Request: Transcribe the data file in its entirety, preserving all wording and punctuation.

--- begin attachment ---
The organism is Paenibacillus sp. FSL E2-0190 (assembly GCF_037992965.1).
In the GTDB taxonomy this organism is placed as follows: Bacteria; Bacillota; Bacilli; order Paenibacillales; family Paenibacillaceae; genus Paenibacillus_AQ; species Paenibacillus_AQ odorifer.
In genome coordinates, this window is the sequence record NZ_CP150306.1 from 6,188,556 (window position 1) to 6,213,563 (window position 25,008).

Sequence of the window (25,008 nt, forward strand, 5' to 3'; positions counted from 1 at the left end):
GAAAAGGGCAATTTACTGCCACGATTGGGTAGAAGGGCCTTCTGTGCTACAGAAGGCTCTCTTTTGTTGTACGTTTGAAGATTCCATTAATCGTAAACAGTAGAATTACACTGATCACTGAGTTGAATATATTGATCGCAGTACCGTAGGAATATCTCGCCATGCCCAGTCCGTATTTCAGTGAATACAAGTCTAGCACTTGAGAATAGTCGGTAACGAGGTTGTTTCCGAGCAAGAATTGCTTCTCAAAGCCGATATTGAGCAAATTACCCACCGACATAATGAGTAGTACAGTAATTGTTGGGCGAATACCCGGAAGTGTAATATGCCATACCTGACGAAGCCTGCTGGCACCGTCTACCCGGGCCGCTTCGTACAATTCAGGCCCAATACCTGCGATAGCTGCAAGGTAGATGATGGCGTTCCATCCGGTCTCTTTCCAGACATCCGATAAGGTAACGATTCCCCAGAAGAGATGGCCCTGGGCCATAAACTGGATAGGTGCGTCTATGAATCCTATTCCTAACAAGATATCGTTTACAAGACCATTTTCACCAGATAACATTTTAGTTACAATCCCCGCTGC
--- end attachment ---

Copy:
The organism is Paenibacillus sp. FSL E2-0190 (assembly GCF_037992965.1).
In the GTDB taxonomy this organism is placed as follows: Bacteria; Bacillota; Bacilli; order Paenibacillales; family Paenibacillaceae; genus Paenibacillus_AQ; species Paenibacillus_AQ odorifer.
In genome coordinates, this window is the sequence record NZ_CP150306.1 from 6,188,556 (window position 1) to 6,213,563 (window position 25,008).

Sequence of the window (25,008 nt, forward strand, 5' to 3'; positions counted from 1 at the left end):
GAAAAGGGCAATTTACTGCCACGATTGGGTAGAAGGGCCTTCTGTGCTACAGAAGGCTCTCTTTTGTTGTACGTTTGAAGATTCCATTAATCGTAAACAGTAGAATTACACTGATCACTGAGTTGAATATATTGATCGCAGTACCGTAGGAATATCTCGCCATGCCCAGTCCGTATTTCAGTGAATACAAGTCTAGCACTTGAGAATAGTCGGTAACGAGGTTGTTTCCGAGCAAGAATTGCTTCTCAAAGCCGATATTGAGCAAATTACCCACCGACATAATGAGTAGTACAGTAATTGTTGGGCGAATACCCGGAAGTGTAATATGCCATACCTGACGAAGCCTGCTGGCACCGTCTACCCGGGCCGCTTCGTACAATTCAGGCCCAATACCTGCGATAGCTGCAAGGTAGATGATGGCGTTCCATCCGGTCTCTTTCCAGACATCCGATAAGGTAACGATTCCCCAGAAGAGATGGCCCTGGGCCATAAACTGGATAGGTGCGTCTATGAATCCTATTCCTAACAAGATATCGTTTACAAGACCATTTTCACCAGATAACATTTTAGTTACAATCCCCGCTGC